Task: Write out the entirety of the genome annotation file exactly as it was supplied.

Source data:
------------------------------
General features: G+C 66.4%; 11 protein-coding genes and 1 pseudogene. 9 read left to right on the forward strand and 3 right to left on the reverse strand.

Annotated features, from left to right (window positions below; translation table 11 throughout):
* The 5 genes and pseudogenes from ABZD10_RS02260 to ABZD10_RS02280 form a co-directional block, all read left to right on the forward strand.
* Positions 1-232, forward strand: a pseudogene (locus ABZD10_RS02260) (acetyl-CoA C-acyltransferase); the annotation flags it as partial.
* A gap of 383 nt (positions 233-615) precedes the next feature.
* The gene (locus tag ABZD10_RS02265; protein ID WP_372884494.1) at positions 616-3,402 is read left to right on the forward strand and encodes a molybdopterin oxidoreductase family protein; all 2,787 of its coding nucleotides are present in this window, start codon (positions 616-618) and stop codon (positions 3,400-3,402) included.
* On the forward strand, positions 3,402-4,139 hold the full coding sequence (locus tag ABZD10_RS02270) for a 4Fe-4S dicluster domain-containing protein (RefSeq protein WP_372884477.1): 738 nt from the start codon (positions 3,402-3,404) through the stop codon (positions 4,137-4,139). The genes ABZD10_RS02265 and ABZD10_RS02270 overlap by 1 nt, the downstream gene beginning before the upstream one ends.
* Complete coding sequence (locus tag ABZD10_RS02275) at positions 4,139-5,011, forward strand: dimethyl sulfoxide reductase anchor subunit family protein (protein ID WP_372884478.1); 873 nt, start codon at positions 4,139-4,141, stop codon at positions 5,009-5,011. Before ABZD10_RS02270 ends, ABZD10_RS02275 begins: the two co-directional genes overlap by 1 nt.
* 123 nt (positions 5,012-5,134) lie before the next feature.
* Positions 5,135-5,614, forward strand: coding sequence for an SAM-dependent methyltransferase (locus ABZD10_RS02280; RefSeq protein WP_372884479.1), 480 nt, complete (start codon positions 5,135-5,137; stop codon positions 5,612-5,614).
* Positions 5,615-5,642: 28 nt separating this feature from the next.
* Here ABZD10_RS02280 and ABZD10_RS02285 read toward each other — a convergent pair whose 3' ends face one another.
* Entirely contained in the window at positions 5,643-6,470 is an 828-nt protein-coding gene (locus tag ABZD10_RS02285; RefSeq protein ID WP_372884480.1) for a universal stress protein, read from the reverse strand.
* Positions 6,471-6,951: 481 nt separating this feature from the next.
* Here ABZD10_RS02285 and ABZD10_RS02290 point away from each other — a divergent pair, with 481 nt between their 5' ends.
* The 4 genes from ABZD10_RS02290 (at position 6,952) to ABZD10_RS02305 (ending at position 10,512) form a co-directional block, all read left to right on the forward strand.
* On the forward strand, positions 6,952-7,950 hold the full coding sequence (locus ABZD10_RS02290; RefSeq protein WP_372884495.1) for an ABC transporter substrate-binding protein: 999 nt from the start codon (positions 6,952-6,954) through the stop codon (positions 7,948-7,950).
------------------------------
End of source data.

General features: G+C 66.4%; 11 protein-coding genes and 1 pseudogene. 9 read left to right on the forward strand and 3 right to left on the reverse strand.

Annotated features, from left to right (window positions below; translation table 11 throughout):
* The 5 genes and pseudogenes from ABZD10_RS02260 to ABZD10_RS02280 form a co-directional block, all read left to right on the forward strand.
* Positions 1-232, forward strand: a pseudogene (locus ABZD10_RS02260) (acetyl-CoA C-acyltransferase); the annotation flags it as partial.
* A gap of 383 nt (positions 233-615) precedes the next feature.
* The gene (locus tag ABZD10_RS02265; protein ID WP_372884494.1) at positions 616-3,402 is read left to right on the forward strand and encodes a molybdopterin oxidoreductase family protein; all 2,787 of its coding nucleotides are present in this window, start codon (positions 616-618) and stop codon (positions 3,400-3,402) included.
* On the forward strand, positions 3,402-4,139 hold the full coding sequence (locus tag ABZD10_RS02270) for a 4Fe-4S dicluster domain-containing protein (RefSeq protein WP_372884477.1): 738 nt from the start codon (positions 3,402-3,404) through the stop codon (positions 4,137-4,139). The genes ABZD10_RS02265 and ABZD10_RS02270 overlap by 1 nt, the downstream gene beginning before the upstream one ends.
* Complete coding sequence (locus tag ABZD10_RS02275) at positions 4,139-5,011, forward strand: dimethyl sulfoxide reductase anchor subunit family protein (protein ID WP_372884478.1); 873 nt, start codon at positions 4,139-4,141, stop codon at positions 5,009-5,011. Before ABZD10_RS02270 ends, ABZD10_RS02275 begins: the two co-directional genes overlap by 1 nt.
* 123 nt (positions 5,012-5,134) lie before the next feature.
* Positions 5,135-5,614, forward strand: coding sequence for an SAM-dependent methyltransferase (locus ABZD10_RS02280; RefSeq protein WP_372884479.1), 480 nt, complete (start codon positions 5,135-5,137; stop codon positions 5,612-5,614).
* Positions 5,615-5,642: 28 nt separating this feature from the next.
* Here ABZD10_RS02280 and ABZD10_RS02285 read toward each other — a convergent pair whose 3' ends face one another.
* Entirely contained in the window at positions 5,643-6,470 is an 828-nt protein-coding gene (locus tag ABZD10_RS02285; RefSeq protein ID WP_372884480.1) for a universal stress protein, read from the reverse strand.
* Positions 6,471-6,951: 481 nt separating this feature from the next.
* Here ABZD10_RS02285 and ABZD10_RS02290 point away from each other — a divergent pair, with 481 nt between their 5' ends.
* The 4 genes from ABZD10_RS02290 (at position 6,952) to ABZD10_RS02305 (ending at position 10,512) form a co-directional block, all read left to right on the forward strand.
* On the forward strand, positions 6,952-7,950 hold the full coding sequence (locus ABZD10_RS02290; RefSeq protein WP_372884495.1) for an ABC transporter substrate-binding protein: 999 nt from the start codon (positions 6,952-6,954) through the stop codon (positions 7,948-7,950).